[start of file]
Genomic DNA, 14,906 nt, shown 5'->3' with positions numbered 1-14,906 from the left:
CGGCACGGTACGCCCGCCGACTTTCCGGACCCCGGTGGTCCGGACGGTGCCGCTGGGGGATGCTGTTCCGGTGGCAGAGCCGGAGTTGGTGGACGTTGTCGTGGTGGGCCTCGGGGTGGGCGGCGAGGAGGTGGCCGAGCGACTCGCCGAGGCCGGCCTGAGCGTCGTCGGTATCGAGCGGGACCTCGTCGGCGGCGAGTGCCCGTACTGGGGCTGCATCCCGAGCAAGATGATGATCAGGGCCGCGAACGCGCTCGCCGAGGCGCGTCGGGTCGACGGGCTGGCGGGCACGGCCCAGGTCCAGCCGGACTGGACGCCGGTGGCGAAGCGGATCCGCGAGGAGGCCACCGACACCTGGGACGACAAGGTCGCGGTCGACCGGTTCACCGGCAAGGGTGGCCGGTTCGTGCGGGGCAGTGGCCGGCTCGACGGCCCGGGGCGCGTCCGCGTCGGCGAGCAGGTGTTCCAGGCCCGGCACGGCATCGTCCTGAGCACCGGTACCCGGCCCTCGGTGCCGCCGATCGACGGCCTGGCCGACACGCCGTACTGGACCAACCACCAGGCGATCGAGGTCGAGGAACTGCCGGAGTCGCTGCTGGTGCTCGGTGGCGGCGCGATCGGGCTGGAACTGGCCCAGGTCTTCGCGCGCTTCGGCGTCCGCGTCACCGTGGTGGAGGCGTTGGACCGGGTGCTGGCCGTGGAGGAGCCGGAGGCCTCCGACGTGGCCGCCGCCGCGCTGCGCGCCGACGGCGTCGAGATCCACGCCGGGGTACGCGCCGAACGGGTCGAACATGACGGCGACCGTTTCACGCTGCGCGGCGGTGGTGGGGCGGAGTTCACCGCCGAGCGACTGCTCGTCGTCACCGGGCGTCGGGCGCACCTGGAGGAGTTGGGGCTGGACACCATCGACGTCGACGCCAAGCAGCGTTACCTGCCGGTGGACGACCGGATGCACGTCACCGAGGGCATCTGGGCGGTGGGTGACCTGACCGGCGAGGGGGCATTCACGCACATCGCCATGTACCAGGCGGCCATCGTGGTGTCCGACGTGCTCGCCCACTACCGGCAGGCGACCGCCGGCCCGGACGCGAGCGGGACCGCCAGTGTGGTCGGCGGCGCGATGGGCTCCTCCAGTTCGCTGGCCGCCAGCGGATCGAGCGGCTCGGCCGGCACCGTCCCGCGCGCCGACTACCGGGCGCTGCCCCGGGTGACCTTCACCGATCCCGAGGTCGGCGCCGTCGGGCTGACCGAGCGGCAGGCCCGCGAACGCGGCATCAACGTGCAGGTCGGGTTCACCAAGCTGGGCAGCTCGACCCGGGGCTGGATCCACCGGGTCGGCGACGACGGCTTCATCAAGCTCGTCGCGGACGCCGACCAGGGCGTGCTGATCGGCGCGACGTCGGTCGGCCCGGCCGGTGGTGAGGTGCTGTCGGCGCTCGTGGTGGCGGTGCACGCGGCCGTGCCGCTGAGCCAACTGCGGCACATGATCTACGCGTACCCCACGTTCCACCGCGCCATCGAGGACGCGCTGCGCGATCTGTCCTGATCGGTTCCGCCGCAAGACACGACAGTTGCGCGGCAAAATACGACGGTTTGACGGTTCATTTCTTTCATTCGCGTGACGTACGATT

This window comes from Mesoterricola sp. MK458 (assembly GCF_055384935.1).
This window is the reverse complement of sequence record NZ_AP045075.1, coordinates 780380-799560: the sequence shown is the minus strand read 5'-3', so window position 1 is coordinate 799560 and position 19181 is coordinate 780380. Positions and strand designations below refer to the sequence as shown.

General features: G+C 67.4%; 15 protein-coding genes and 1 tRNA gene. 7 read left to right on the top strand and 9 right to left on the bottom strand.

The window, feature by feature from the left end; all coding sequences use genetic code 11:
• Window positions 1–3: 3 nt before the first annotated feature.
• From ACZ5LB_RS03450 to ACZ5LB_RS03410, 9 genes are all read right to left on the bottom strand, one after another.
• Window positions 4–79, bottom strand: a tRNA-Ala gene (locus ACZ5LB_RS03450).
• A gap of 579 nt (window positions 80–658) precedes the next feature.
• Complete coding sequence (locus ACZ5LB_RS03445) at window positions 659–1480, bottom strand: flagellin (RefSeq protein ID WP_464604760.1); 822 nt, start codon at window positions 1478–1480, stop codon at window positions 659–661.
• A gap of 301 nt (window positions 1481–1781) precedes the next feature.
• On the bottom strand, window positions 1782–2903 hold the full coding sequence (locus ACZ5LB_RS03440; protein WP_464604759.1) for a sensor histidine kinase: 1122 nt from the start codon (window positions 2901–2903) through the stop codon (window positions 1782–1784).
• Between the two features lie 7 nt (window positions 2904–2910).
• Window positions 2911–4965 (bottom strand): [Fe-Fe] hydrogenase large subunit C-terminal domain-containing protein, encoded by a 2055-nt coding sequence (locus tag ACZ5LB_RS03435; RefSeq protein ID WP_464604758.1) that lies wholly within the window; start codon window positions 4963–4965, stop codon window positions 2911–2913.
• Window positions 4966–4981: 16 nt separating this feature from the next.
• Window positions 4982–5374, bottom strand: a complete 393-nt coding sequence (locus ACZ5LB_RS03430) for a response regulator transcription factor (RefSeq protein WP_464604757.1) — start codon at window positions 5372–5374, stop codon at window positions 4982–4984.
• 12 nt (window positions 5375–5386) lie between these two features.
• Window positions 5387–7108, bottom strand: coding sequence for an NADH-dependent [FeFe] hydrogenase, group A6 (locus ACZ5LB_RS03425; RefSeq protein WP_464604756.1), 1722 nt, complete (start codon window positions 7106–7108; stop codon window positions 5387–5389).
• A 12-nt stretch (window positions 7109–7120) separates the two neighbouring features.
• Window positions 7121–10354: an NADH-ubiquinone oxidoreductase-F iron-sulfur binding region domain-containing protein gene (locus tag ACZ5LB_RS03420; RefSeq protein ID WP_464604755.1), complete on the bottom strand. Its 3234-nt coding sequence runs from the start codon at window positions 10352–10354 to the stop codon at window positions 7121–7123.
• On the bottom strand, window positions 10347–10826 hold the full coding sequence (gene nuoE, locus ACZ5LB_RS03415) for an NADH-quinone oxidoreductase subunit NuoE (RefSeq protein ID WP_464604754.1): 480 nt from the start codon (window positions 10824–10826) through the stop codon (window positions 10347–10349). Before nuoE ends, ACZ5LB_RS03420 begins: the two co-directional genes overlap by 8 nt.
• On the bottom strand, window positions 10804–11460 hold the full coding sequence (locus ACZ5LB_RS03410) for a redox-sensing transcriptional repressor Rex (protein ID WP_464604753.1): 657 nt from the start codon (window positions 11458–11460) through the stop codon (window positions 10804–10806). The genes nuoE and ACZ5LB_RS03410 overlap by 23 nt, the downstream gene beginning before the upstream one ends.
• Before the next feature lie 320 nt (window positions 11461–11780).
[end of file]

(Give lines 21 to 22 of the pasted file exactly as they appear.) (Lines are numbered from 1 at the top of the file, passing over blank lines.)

• Window positions 7121–10354: an NADH-ubiquinone oxidoreductase-F iron-sulfur binding region domain-containing protein gene (locus tag ACZ5LB_RS03420; RefSeq protein ID WP_464604755.1), complete on the bottom strand. Its 3234-nt coding sequence runs from the start codon at window positions 10352–10354 to the stop codon at window positions 7121–7123.
• On the bottom strand, window positions 10347–10826 hold the full coding sequence (gene nuoE, locus ACZ5LB_RS03415) for an NADH-quinone oxidoreductase subunit NuoE (RefSeq protein ID WP_464604754.1): 480 nt from the start codon (window positions 10824–10826) through the stop codon (window positions 10347–10349). Before nuoE ends, ACZ5LB_RS03420 begins: the two co-directional genes overlap by 8 nt.